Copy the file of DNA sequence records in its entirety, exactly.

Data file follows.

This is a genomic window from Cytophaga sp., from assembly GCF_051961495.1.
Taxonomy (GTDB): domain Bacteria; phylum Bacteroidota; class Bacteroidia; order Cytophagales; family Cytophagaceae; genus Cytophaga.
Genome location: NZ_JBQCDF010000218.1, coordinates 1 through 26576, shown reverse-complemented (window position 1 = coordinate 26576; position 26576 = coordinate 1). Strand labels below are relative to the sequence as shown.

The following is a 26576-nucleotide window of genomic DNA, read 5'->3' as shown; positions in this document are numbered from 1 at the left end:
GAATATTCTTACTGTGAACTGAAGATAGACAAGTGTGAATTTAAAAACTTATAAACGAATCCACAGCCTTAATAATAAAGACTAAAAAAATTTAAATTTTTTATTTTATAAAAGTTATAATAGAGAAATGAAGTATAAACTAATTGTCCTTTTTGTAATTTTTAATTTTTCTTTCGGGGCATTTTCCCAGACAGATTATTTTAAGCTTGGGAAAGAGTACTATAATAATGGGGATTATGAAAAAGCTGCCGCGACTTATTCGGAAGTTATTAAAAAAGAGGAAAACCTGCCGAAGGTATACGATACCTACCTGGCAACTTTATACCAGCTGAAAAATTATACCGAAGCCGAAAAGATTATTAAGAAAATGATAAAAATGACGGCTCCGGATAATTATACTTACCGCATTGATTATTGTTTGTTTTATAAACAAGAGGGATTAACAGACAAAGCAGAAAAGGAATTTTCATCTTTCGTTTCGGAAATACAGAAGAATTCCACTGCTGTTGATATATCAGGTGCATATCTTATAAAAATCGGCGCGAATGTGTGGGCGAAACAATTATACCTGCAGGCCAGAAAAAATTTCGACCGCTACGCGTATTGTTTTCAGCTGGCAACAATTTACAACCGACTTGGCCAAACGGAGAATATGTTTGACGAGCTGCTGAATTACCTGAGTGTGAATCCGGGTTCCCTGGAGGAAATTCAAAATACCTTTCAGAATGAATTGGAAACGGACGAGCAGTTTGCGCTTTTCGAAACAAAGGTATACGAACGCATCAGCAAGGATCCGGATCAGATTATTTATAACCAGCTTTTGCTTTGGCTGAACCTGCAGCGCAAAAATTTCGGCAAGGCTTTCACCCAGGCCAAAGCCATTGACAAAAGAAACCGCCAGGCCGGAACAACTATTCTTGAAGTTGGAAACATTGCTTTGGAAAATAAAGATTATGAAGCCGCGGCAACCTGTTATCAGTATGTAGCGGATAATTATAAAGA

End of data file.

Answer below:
This is a genomic window from Cytophaga sp., from assembly GCF_051961495.1.
Taxonomy (GTDB): domain Bacteria; phylum Bacteroidota; class Bacteroidia; order Cytophagales; family Cytophagaceae; genus Cytophaga.
Genome location: NZ_JBQCDF010000218.1, coordinates 1 through 26576, shown reverse-complemented (window position 1 = coordinate 26576; position 26576 = coordinate 1). Strand labels below are relative to the sequence as shown.

The following is a 26576-nucleotide window of genomic DNA, read 5'->3' as shown; positions in this document are numbered from 1 at the left end:
GAATATTCTTACTGTGAACTGAAGATAGACAAGTGTGAATTTAAAAACTTATAAACGAATCCACAGCCTTAATAATAAAGACTAAAAAAATTTAAATTTTTTATTTTATAAAAGTTATAATAGAGAAATGAAGTATAAACTAATTGTCCTTTTTGTAATTTTTAATTTTTCTTTCGGGGCATTTTCCCAGACAGATTATTTTAAGCTTGGGAAAGAGTACTATAATAATGGGGATTATGAAAAAGCTGCCGCGACTTATTCGGAAGTTATTAAAAAAGAGGAAAACCTGCCGAAGGTATACGATACCTACCTGGCAACTTTATACCAGCTGAAAAATTATACCGAAGCCGAAAAGATTATTAAGAAAATGATAAAAATGACGGCTCCGGATAATTATACTTACCGCATTGATTATTGTTTGTTTTATAAACAAGAGGGATTAACAGACAAAGCAGAAAAGGAATTTTCATCTTTCGTTTCGGAAATACAGAAGAATTCCACTGCTGTTGATATATCAGGTGCATATCTTATAAAAATCGGCGCGAATGTGTGGGCGAAACAATTATACCTGCAGGCCAGAAAAAATTTCGACCGCTACGCGTATTGTTTTCAGCTGGCAACAATTTACAACCGACTTGGCCAAACGGAGAATATGTTTGACGAGCTGCTGAATTACCTGAGTGTGAATCCGGGTTCCCTGGAGGAAATTCAAAATACCTTTCAGAATGAATTGGAAACGGACGAGCAGTTTGCGCTTTTCGAAACAAAGGTATACGAACGCATCAGCAAGGATCCGGATCAGATTATTTATAACCAGCTTTTGCTTTGGCTGAACCTGCAGCGCAAAAATTTCGGCAAGGCTTTCACCCAGGCCAAAGCCATTGACAAAAGAAACCGCCAGGCCGGAACAACTATTCTTGAAGTTGGAAACATTGCTTTGGAAAATAAAGATTATGAAGCCGCGGCAACCTGTTATCAGTATGTAGCGGATAATTATAAAGA